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Bible Translations

photoIf you have walked into the Bible section at your local bookstore, you will be enamored with multiple translations and version; enough to make even the caution look twice before getting a new Bible.  Which one to get?  What translation is the best?

I am frequently consulted on what Bible to get, mostly because I typically read a different translation every year so I am aware of what is out there.  Some people have some hard-fast rules like some people that think only the King James Version is the suitable Bible version.  Others may want something that is easier to read.

My take on the matter of Bible translation is that a person should get a translation that they can read, understand, and even find visually stimulating.  If you are going to get a book to read and study, it should be easy to read.  Considering the shear volume of Bibles available, you can find one that the font and letter size is easy to read, the headers are attractive, and you can read the words without a challenge.

After you consider the style, it is time to find a translation.  In general, there are two types of translations: Literal and Dynamic Equivalence.  Most translations are a combination between these to some degree.  The Literal translation means that the words from the original language are translated directly into the language of the Bible and arranged for readability.  The New American Standard Bible (NASB) is the most literal translation readily available.  Dynamic Equivalence means that the Bible is translated thought for thought.  The most thought for thought translation is the New International Version (NIV).  Most Bibles like the King James Version (KJV) or the English Standard Version (ESV) combine literal translation with dynamic language.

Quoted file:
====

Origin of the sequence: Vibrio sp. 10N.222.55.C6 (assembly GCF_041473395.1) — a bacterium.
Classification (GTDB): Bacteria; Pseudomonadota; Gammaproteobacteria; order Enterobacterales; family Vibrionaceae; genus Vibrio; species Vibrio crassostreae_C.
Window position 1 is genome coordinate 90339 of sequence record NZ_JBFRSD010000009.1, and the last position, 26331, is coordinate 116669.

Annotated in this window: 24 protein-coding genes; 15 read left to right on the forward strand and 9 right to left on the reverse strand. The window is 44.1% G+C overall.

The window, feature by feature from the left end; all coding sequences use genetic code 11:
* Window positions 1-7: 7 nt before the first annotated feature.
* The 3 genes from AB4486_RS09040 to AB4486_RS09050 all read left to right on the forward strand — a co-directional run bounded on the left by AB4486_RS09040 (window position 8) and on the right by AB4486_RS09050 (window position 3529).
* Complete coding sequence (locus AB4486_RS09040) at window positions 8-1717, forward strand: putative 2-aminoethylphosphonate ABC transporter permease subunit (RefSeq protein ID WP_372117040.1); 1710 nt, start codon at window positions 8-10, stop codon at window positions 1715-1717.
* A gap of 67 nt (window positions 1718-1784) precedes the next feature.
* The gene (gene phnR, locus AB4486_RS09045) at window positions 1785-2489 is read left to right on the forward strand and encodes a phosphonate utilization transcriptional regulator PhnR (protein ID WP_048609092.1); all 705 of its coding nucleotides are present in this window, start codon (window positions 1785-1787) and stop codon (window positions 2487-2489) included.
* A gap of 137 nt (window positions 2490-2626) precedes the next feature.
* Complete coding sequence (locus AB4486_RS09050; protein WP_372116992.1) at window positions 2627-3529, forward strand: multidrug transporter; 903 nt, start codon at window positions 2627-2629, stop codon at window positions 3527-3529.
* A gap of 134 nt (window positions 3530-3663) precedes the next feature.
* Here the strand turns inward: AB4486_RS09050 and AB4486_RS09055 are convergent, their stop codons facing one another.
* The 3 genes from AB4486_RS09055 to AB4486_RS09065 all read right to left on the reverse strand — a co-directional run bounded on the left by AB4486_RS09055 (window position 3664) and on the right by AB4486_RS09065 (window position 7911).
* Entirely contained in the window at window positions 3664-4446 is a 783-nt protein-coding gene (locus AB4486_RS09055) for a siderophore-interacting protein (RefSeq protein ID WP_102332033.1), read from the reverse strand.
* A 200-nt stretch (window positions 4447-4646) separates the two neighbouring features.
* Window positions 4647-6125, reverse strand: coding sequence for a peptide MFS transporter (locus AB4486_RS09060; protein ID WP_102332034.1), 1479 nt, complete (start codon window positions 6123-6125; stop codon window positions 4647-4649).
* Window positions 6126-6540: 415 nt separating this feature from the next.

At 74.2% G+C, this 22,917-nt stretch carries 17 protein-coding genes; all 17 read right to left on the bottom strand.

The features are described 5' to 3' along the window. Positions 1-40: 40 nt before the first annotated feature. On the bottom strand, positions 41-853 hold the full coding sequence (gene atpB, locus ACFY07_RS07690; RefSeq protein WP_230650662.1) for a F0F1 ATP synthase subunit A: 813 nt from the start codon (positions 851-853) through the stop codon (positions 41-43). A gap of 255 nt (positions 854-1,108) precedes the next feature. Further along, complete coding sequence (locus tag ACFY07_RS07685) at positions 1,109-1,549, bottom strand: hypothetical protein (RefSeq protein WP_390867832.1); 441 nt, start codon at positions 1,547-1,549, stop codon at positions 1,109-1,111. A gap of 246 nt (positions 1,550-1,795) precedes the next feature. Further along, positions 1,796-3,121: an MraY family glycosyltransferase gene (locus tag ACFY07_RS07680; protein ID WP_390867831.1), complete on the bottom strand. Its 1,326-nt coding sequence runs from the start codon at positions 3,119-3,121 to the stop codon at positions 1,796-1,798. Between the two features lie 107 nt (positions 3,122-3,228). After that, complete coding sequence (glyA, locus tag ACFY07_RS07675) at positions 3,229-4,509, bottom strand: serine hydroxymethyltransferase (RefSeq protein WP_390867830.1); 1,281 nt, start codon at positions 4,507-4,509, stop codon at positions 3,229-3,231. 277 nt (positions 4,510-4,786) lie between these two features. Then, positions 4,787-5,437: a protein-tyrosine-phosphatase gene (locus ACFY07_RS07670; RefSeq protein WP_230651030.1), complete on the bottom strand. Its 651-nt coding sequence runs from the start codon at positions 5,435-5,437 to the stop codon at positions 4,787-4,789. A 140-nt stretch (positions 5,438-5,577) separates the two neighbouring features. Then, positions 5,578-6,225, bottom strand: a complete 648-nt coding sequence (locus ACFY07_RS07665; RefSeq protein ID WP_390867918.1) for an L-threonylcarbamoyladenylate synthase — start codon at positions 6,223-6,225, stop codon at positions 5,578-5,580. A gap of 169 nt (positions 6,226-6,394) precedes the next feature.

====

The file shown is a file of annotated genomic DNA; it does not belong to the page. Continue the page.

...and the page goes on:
Another issue has arisen over the last few years with what are called the Gender Inclusive styles of translations.  This means that in many instances, the Bible lists male-centered language like many other languages.  When the translators translate the Bible into English, they need to deal with those.  In many older translations, all of those have been translated into the corresponding male forms.  The Gender Inclusive translations translate the pronounces as gender neutral, s0 ‘he’ becomes ‘they’.  The New Century Version (NCV) and New Living Translation (NLT) are examples of these.

To pick your favorite translation, you need to consider these factors and determine which method of translation works for your taste and read a few Bibles to determine the best plan for your study.  I personally like literal translations, so my preferred translation is NASB, though I read and study many different translations.  As far as gender inclusive translation, I think that some of the changes are fine because of the context of the words, but there are certain situations where the male form of the word was the intention, so I like to study scripture that can keep that boundary in place.

The most important factor is that you get a Bible that you can read and understand, and also that you read it so you understand.